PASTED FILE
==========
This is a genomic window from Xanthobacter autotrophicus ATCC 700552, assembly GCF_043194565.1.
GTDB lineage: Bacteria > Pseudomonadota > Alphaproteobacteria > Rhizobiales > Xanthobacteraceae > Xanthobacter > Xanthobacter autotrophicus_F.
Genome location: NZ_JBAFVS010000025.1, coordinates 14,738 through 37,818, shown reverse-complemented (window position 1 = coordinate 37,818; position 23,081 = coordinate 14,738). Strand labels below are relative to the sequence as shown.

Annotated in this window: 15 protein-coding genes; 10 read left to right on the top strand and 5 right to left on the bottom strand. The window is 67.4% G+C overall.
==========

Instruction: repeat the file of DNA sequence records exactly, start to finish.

This is a genomic window from Xanthobacter autotrophicus ATCC 700552, assembly GCF_043194565.1.
GTDB lineage: Bacteria > Pseudomonadota > Alphaproteobacteria > Rhizobiales > Xanthobacteraceae > Xanthobacter > Xanthobacter autotrophicus_F.
Genome location: NZ_JBAFVS010000025.1, coordinates 14,738 through 37,818, shown reverse-complemented (window position 1 = coordinate 37,818; position 23,081 = coordinate 14,738). Strand labels below are relative to the sequence as shown.

Annotated in this window: 15 protein-coding genes; 10 read left to right on the top strand and 5 right to left on the bottom strand. The window is 67.4% G+C overall.